Blues singer Sister Monica parker plays a gospel set on the Bangor Daily News Railroad Stage during the 2013 American Folk Festival on the Bangor Waterfront. Credit: Kevin Bennett

Twenty years ago, the Bangor waterfront was not much more than a dumping ground — an unkempt swath of land containing little but the remnants of long-gone industries.

Today’s waterfront is a far cry from that bleak industrial landscape. It’s now the site of a riverside park, a 16,000-seat concert venue, an array of food trucks, an increasingly busy marina and the corporate headquarters for one of Maine’s largest employers.

It’s also home to the American Folk Festival, the 14th edition of which kicks off this Friday. It was the festival, which originally began in 2002 as the National Folk Festival, that first made people in the Bangor area believe that the waterfront was not only worth reviving, but could also become a tourist destination.

[Tips for enjoying this year’s American Folk Festival]

But as the waterfront has changed, so has the folk festival — a little. Is it keeping pace with the growth around it?

“We’re coming up on 20 years now that this festival has been around. That’s a generation of people that don’t remember a time before it. New people have moved to Bangor and know it as a very different place from what it was before,” said Felicia Knight, a public relations professional and former Bangor resident, who from 2003 to 2008 was communications director for the National Endowment for the Arts. “If there’s a hint of it starting to blend into the landscape here, well, that’s a testament to its success — but it’s also a challenge for the future.”

Credit: Preston Gannaway

‘Is Bangor large enough?’

Back when it first started, the folk festival was one of the only gigs in town. Barry Bergey, who for 30 years was the director of the National Endowment for the Arts’ Folk & Traditional Arts program before retiring in 2013, recalled the mild trepidation with which the National Council for the Traditional Arts eventually chose Bangor for the National Folk Festival’s three-year run in 2002, 2003 and 2004.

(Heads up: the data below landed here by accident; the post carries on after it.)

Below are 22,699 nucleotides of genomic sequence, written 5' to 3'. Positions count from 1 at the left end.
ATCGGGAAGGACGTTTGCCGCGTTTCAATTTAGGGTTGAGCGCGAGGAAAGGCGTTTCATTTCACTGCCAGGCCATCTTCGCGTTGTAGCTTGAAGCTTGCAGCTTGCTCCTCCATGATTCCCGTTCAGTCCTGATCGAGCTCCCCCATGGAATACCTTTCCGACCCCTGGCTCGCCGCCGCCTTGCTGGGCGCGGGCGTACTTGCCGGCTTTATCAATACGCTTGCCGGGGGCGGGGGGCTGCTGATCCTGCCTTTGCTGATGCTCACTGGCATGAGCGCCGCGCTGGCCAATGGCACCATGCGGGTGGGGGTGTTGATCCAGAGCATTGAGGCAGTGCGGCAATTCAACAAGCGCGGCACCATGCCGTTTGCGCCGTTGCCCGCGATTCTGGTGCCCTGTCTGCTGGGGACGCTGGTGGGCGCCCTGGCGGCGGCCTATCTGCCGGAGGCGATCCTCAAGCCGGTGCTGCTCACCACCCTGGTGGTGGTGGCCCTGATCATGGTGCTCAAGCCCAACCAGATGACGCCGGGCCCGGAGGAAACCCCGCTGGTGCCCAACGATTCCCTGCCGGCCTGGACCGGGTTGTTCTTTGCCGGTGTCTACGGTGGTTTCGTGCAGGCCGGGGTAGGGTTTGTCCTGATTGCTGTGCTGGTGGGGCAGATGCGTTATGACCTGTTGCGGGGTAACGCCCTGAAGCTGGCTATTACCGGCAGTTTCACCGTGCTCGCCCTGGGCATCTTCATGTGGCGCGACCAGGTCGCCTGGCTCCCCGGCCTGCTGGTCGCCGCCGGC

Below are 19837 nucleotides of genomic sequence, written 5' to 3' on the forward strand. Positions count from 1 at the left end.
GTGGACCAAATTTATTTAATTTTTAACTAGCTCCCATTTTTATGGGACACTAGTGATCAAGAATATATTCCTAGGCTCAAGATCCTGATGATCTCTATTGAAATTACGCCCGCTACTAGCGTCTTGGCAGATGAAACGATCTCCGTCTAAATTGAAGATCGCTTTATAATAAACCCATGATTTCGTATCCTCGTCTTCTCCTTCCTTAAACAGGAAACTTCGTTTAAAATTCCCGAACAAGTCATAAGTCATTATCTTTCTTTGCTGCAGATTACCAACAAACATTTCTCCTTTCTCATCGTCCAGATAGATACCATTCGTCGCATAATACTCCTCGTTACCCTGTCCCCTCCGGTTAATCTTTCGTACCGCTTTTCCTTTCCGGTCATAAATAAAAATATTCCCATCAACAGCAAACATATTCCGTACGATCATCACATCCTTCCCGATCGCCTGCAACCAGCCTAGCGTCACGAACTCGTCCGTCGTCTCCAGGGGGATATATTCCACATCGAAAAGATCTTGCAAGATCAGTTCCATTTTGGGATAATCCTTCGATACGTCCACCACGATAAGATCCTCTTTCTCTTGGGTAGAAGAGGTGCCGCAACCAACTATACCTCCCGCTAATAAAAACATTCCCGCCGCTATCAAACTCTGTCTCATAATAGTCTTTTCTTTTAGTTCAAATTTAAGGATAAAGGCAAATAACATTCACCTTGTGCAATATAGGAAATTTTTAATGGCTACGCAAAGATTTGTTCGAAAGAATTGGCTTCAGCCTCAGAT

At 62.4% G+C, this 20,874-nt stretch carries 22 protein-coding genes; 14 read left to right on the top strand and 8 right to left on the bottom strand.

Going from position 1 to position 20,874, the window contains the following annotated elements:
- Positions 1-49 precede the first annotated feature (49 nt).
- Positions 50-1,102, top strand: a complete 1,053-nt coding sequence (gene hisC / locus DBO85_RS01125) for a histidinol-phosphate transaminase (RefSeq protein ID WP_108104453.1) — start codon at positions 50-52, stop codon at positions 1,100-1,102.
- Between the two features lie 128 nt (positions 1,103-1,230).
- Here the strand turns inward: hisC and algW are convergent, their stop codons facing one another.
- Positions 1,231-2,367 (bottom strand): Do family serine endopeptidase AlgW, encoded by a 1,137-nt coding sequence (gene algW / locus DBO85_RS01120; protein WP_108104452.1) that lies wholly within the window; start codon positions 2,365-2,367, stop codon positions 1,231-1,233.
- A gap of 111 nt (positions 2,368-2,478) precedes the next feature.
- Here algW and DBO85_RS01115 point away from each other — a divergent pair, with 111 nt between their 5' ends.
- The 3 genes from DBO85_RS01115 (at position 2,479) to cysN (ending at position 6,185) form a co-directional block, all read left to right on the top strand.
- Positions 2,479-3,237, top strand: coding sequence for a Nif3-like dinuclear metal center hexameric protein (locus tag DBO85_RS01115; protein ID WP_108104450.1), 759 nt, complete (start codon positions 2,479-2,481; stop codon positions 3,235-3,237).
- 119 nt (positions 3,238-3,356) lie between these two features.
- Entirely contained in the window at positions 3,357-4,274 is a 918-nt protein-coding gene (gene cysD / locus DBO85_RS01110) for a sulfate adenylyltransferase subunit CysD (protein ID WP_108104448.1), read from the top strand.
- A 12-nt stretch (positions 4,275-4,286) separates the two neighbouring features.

“There was a sense of, ‘Is Bangor large enough to maintain an event like this?’” said Bergey, who has for decades has attended countless folk festivals across the country. “It was the first time the National was in a town of this size, far from a major urban area. … But it was a great success story. In a way, a town this size is actually the ideal setting for the festival. There’s a lot of volunteerism. There’s real civic pride.”

For many residents of the Bangor area, those early years were eye-opening experiences.

“It was so celebratory. It was magical. The energy back then was fabulous. It was the only time of the year where you’d see your neighbors, people you’d never expect, get up and dance,” said Annaliese Jakimedes, a Bangor resident who has attended or volunteered at the festival every year since 2002. “It made you think it could blossom into something even bigger and better.”

The seeds planted back then have indeed blossomed. The waterfront is now a major tourist attraction, and the nearby downtown district has grown, alongside the opening of Hollywood Casino and the Cross Insurance Center. Amid major artists playing at the Darling’s Waterfront Pavilion, local music series such as the New Nashville North Concert Series and Bangor Celtic Crossroads, and more than 20 new eateries opening in the past five years, Bangorians are not want for options for things to do, hear, see, eat and buy.

Longtime AFF executive director Heather McCarthy knows that the landscape in Bangor has changed. She’s undaunted, however, in her belief that the festival offers something that nothing else in the area can — and that it’s actually gotten better for them.

“We don’t really feel any pressure to compete, because we’re just a totally different beast,” said McCarthy, who has headed the festival for all of its 14 years. “If anything, we benefit from each other, because the waterfront is really now known as a place to go. A rising tide lifts all boats.”

Credit: Linda Coan O'Kresik

Settling into a rhythm

It’s been more than a few years since the festival has attracted the staggering numbers once cited between 2002 and 2008 — more than 150,000 people over the course of three days, with highs of 165,000 in 2006 and 2007.

After a dismal 2009, when torrential rain on the Saturday of the festival severely dampened attendance, numbers have gradually decreased. The last time official attendance numbers for the AFF were released was 2012, when around 90,000 people attended.

According to Dan Cashman, chair of the festival’s communications committee, the AFF has since 2013 relied instead on general estimates for each year’s attendance, which he said has remained relatively steady at around 90,000 every year since. Donations pulled in by the bucket brigade have also remained steady, hovering around $100,000 each year.